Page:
- FFF Advocate:
- Scott and Lori Smith (father and mother)
- Place of Residence:
- Beaver Dam, WI
- Date of Child's Death:
- March 2, 2008
On February 27, 2008, 12-month-old Noel Ann Smith spent the morning with her grandmother playing and taking some of her first steps walking. She had a slight fever so her mother took her to the doctor. The doctor said that it was a virus that would run its course.
Through the night Noel had a fever and a croup like cough. Her parents took her to the emergency room where she was given a steroid shot. The doctors then sent the family home with instructions on how to care for a child with croup.
That Thursday and Friday Noel appeared to be getting better. Her fever was gone and the cough had subsided. But, throughout the evening of Friday, February 29 (Leap Year) Noel was having difficulty breathing. Her fever returned and the cough had become worse.
Her parents took her back to the ER early Saturday morning. The hospital decided that they needed to admit Noel for breathing treatments. The nurses put a tube into Noel’s nostrils to allow oxygen to flow. Noel was given another steroid shot that morning. After several breathing treatments her condition seemed to improve throughout the day on Saturday.
But, that night her condition started to deteriorate so the doctors decided to do a rapid test for RSV and Influenza A. Both tests came back negative. Noel’s parents tried to give her enough bottles to keep her hydrated because the nurses on staff didn’t have an IV on Noel; they felt that she was doing well without one. But, Noel’s coughing kept getting worse so they increased the breathing treatments.
Early the next morning Noel’s parents took her to get an x-ray of her lungs to see if pneumonia had set in. The x-rays showed no sign of pneumonia. Noel’s parents were optimistic and hopeful that she would soon recover.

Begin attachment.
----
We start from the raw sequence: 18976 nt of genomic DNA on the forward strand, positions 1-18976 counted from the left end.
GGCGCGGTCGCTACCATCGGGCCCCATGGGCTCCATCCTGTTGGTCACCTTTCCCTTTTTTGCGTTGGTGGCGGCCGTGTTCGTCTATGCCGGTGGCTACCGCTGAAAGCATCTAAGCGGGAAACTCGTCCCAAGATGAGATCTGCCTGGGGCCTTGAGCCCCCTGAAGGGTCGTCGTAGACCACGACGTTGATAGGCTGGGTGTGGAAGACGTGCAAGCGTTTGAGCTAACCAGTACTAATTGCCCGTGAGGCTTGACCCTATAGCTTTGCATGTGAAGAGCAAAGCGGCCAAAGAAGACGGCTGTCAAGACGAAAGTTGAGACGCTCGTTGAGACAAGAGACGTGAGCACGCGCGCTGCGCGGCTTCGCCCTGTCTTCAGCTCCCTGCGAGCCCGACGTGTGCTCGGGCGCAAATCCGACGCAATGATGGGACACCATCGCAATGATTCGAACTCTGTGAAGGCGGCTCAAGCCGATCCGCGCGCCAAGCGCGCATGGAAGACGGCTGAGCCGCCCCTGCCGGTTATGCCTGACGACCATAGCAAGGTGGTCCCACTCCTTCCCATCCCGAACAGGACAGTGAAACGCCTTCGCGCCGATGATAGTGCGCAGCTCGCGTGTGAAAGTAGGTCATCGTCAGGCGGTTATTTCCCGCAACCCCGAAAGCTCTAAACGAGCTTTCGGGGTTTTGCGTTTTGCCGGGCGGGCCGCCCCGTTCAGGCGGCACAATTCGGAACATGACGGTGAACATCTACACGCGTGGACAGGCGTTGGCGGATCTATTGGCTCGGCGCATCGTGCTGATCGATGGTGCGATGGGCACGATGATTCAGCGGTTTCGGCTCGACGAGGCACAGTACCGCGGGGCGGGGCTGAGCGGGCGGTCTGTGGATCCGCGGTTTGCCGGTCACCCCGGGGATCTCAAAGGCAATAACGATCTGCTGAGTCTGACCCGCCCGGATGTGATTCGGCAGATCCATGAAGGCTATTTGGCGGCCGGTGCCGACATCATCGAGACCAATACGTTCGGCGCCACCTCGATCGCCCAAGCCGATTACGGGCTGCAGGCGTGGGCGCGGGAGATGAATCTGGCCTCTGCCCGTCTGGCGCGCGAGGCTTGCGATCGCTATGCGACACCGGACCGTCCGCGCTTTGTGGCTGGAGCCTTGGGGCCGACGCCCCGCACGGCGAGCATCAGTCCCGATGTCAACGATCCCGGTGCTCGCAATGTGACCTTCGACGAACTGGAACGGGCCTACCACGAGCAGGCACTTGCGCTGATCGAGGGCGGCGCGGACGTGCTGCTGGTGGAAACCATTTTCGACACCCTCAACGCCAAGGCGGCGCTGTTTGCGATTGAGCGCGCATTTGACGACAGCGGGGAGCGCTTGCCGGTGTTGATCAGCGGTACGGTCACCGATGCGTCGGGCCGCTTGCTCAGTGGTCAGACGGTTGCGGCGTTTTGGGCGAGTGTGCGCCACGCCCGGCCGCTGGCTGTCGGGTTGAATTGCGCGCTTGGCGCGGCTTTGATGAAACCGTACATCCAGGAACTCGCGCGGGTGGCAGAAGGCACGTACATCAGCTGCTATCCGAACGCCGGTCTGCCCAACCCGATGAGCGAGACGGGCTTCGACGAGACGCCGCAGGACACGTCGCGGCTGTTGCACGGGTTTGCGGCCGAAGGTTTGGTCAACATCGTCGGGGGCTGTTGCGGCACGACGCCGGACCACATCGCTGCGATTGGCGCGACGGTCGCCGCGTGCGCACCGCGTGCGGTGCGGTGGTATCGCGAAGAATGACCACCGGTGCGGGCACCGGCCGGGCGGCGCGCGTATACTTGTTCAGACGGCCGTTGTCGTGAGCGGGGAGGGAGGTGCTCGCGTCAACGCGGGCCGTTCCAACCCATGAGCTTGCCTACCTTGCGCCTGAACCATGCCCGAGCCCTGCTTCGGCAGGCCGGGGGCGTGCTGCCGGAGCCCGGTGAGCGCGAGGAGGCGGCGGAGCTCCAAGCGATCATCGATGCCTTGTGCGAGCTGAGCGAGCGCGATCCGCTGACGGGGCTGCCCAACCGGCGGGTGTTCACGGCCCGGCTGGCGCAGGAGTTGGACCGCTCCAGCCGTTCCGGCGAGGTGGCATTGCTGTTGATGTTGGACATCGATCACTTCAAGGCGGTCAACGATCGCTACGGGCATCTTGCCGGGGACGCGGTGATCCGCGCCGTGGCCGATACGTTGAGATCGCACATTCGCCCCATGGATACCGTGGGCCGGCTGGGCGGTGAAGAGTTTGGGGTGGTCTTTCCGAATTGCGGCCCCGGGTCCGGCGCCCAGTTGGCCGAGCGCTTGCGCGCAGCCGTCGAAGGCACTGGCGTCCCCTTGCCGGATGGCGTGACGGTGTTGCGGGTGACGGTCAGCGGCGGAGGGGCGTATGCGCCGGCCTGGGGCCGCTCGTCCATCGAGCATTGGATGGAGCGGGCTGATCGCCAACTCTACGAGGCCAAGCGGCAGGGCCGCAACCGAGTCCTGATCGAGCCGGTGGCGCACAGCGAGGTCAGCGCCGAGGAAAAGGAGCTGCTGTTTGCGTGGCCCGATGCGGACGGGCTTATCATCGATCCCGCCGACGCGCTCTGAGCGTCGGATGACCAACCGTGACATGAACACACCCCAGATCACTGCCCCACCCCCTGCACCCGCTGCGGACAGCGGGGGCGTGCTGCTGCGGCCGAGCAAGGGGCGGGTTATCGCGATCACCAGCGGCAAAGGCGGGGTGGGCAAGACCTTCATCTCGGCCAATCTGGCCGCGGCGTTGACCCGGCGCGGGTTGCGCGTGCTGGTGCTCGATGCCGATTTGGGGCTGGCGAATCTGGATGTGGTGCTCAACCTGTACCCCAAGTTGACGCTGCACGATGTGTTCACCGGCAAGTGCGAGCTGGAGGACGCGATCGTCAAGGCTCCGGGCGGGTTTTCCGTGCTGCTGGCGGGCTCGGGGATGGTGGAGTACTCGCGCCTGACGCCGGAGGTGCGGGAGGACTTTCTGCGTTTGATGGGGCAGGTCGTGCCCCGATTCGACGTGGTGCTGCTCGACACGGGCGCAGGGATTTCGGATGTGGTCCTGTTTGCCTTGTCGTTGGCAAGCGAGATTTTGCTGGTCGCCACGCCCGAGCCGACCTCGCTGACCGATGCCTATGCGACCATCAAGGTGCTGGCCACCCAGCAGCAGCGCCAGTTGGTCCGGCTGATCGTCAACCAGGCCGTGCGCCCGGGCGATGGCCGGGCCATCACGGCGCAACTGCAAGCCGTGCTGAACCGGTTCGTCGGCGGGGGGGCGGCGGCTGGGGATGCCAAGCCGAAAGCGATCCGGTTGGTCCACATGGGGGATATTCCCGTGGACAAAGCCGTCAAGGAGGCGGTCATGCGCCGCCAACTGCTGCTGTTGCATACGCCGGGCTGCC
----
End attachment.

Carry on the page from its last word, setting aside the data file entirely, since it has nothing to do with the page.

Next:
But, shortly after the x-rays were read, the morning staff came on duty. They took one look at Noel and began to panic. Noel was immediately given a full oxygen mask. The surgeon was called. The staff told her parents that she was going to have to be med flighted to the nearest children’s hospital in Madison, WI.
The doctors then told Noel’s parents that she wouldn’t make it to Madison unless they intubated her to help her breath. The doctors assured her parents that this would be a simple surgery and it was necessary. Her parents were told that they could either stay in the room or wait in the hallway watching through the window. They chose the hallway. An anesthesiologist was brought in along with an ENT doctor to assist with the surgery.
They started to operate when all of a sudden the curtain closed in front of Noel’s parents to block their view of their daughter. The only thing they could see was a reflection of Noel’s monitor that read flat line.
A nurse then asked Noel’s parents if she should call their priest and family members. Just like that, a parent’s worst nightmare became the Smith’s reality. Her parents went into the room and watched as the doctors tried to resuscitate their daughter with CPR. Meanwhile, the helicopter staff sat in the hallway waiting for a child in which they weren’t going to be transporting. Noel’s parents said their final goodbyes as they prayed with their priest. Noel’s heart stopped beating at 9:42 a.m. on March 2, 2008.
An autopsy determined Noel’s death to be from Influenza A, RSV and pneumonia. The three illnesses that Noel had been previously tested for had taken her life. Noel’s parents had tried to get her a flu shot several times, but they weren’t able to because she had a cold at the first appointment, then a snowstorm hit, which made travel difficult for the next scheduled appointment, and finally the hospital’s annual vaccination supply ran out.
In memory of Noel her family started an annual walk, Noel’s Angel Walk, which takes place during the WBEV/WXRO Children’s Radiothon in Beaver Dam, WI. The money raised helps local non-profit children’s organizations. The walk also hopes to raise awareness to families about childhood illnesses and the importance of immunizations, with a special emphasis on flu vaccinations.<< Back to Family Stories